The NOCRB Athletes' Forum was attended by more than 200 representatives of Russia and Belarus ©NOCRB

More than 200 individuals took part in the National Olympic Committee of the Republic of Belarus' (NOCRB) Athletes' Forum, which also featured Russian representation and provided views on both countries' status in international sport.

Russia and Belarus have been largely excluded from international competitions since the start of the war in Ukraine, although the International Olympic Committee (IOC) controversially lifted its recommendations last month to allow their athletes to compete as neutrals provided they do not support the conflict and are not affiliated to the military.

Critics argue there should be no place for either country in international sport while the war is ongoing, and Ukraine has threatened to boycott Paris 2024 Olympic qualifiers where their athletes are taking part.

International Federations have been divided in their responses to the updated IOC recommendations.

Russian and Belarusian athletes at the Forum expressed their belief that the IOC's measures are unfair.

Russian Olympic Committee (ROC) Athletes' Commission deputy chair Lada Zadonskaya claimed it was discriminatory to exclude athletes.

"We believe that the conditions for the return of our athletes to the international arena, imposed by the IOC in late March 2023, are discriminatory," she said.

"The motto of the Olympic Movement has recently been made 'Faster, Higher, Stronger, Together'.

"For some reason the thesis 'together' ceased to have any relevance in respect to us.

"Athletes, who have not violated anything, cannot take part in qualifying competitions, or in any other international competitions this season.

"This is discrimination and double standards."

NOCRB Athletes' Commission deputy chair Liudmila Kalinchik said "we welcome the IOC's recommendations to return the Belarusians and Russians to major competitions", but it would wait for all International Federations to make decisions on their stances before "making our plans".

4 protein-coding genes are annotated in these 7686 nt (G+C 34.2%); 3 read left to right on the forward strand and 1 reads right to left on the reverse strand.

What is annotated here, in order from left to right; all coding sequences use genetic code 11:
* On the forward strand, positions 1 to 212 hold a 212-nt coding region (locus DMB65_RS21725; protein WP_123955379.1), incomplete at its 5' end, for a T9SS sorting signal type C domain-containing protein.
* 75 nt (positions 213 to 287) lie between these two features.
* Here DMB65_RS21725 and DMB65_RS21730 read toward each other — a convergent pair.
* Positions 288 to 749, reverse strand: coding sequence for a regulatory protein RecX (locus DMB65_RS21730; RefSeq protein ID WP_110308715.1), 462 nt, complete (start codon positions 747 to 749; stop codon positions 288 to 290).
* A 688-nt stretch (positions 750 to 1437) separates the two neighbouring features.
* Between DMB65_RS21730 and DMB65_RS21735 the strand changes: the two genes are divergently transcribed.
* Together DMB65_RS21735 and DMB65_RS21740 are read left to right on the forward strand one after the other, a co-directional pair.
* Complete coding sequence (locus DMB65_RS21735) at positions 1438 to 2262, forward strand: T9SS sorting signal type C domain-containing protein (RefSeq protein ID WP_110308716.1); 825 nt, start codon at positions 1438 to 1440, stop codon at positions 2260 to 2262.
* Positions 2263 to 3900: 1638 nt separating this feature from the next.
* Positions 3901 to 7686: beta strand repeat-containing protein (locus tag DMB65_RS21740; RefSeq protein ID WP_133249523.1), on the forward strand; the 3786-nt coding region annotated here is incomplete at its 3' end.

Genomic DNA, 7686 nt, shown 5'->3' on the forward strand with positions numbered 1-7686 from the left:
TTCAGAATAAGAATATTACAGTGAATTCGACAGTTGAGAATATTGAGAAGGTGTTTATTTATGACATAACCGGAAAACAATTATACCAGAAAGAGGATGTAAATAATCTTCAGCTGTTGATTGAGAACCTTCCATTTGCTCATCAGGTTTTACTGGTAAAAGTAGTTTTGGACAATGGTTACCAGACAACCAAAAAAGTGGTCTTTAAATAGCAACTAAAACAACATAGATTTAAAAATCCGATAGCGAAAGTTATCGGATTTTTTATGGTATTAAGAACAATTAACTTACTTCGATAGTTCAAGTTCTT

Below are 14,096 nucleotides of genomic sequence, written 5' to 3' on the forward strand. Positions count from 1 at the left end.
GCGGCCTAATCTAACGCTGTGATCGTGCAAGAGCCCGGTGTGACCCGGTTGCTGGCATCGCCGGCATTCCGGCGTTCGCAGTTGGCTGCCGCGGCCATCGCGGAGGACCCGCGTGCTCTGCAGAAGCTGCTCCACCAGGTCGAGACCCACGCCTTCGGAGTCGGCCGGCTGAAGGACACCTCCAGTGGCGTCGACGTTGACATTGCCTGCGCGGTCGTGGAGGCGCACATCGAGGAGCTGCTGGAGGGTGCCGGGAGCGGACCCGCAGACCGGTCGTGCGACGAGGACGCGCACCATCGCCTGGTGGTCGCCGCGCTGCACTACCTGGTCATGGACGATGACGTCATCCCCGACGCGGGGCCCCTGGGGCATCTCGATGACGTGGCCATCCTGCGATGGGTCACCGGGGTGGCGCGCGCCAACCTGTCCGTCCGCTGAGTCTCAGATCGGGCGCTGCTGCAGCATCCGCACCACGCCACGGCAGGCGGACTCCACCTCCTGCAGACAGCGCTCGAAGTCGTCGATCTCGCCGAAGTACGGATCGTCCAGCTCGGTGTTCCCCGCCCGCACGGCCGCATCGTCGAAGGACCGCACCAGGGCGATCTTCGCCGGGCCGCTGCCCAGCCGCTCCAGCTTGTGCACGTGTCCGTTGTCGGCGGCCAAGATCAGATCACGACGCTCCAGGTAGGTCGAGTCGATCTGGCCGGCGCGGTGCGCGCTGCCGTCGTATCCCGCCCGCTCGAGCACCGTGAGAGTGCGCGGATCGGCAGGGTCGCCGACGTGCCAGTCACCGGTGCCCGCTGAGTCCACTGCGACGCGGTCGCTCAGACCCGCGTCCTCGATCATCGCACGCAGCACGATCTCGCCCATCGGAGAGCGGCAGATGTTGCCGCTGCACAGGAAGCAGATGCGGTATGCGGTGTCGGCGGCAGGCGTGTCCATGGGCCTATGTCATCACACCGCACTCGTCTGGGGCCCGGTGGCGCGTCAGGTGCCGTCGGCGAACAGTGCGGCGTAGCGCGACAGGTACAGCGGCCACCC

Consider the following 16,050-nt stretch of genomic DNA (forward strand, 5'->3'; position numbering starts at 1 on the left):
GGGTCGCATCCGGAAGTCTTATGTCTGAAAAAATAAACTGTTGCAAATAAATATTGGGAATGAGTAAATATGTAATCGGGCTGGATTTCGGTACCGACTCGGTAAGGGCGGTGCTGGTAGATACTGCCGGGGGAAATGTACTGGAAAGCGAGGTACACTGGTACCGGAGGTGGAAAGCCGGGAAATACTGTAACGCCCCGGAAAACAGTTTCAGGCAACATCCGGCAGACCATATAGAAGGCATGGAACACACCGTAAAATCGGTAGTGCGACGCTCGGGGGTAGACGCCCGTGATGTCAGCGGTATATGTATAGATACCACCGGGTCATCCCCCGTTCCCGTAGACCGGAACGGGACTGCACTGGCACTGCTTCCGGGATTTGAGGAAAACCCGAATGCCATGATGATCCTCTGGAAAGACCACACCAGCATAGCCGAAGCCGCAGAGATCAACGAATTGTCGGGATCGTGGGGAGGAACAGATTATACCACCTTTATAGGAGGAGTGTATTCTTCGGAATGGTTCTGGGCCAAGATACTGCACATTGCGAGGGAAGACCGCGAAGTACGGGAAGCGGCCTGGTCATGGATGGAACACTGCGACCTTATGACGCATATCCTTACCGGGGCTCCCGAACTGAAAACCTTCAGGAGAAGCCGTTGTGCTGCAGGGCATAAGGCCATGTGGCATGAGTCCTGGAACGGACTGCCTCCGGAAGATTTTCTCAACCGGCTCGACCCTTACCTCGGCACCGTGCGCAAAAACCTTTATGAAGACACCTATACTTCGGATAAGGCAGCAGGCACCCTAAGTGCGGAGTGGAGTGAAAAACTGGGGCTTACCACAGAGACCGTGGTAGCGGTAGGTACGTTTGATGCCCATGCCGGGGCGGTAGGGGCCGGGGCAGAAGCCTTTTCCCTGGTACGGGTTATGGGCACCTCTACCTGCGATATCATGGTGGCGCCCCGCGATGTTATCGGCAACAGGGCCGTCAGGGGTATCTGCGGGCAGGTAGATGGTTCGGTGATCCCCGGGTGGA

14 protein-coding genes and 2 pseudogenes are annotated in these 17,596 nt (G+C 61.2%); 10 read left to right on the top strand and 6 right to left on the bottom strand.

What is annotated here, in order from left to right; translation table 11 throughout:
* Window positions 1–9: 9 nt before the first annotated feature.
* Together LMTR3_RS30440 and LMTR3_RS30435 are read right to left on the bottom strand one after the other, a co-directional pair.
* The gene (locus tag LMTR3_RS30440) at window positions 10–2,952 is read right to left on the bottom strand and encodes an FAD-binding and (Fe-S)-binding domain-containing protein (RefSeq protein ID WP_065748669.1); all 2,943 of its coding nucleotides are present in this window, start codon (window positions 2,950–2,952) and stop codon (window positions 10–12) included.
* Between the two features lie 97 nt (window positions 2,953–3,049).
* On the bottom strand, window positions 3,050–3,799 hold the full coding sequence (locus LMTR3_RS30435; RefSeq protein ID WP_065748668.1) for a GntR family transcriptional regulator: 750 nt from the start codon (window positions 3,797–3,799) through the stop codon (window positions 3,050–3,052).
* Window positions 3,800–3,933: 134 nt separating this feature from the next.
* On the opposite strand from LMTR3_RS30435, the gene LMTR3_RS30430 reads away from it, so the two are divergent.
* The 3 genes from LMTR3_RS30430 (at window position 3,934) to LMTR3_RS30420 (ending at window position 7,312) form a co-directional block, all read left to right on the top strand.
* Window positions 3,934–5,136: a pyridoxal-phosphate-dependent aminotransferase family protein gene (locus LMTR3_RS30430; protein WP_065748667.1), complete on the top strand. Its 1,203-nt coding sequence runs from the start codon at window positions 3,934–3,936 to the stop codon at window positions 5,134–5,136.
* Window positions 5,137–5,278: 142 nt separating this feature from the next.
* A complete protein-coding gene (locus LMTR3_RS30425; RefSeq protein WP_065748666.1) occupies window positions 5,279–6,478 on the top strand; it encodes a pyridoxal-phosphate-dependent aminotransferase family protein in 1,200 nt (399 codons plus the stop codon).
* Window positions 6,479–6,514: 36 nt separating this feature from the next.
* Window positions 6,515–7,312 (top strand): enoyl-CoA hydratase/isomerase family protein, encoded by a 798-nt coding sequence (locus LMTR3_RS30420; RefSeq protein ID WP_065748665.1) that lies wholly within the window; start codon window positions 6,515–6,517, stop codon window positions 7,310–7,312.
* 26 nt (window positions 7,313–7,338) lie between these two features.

The IOC has recommended a continued ban on Russian and Belarusian national symbols.

Belarus' three-times Olympic canoe sprint medallist Maryna Litvinchuk said she hopes for "all our national symbols to be present at the Olympics in Paris", but vowed that regardless of the IOC's decision "everyone will know where we are from and what country we represent".

The NOCRB has avoided suspension by the IOC despite concerns over dissident athletes' safety pre-dating the war in Ukraine ©Getty Images
The NOCRB has avoided suspension by the IOC despite concerns over dissident athletes' safety pre-dating the war in Ukraine ©Getty Images

The IOC has stressed that it has not taken a final decision on Russian and Belarusian involvement at the Paris 2024 Olympics.

It has claimed its stance has "found some middle ground", and blasted criticism from European Governments opposed to its stance as "deplorable".

Before Belarus' assistive role in the Russian invasion of Ukraine, there had long been concerns over the safety of opponents to the regime of President Alexander Lukashenko, including athletes.

The NOCRB, formerly led by Lukashenko and now with his son Viktor Lukashenko as President in an election not recognised by the IOC, has faced several sanctions for failing to protect athletes from political discrimination, but has avoided suspension.

Russian athletes were allowed to compete under their own flag despite revelations of the state-sponsored doping scandal at the Rio 2016 Olympics, although 111 were deemed ineligible by International Federations in what amounted to a partial ban.

They then competed under the Olympic Athletes of Russia banner at Pyeongchang 2018 after the suspension of the ROC, and under the ROC flag at Tokyo 2020 and Beijing 2022 because of World Anti-Doping Agency sanctions.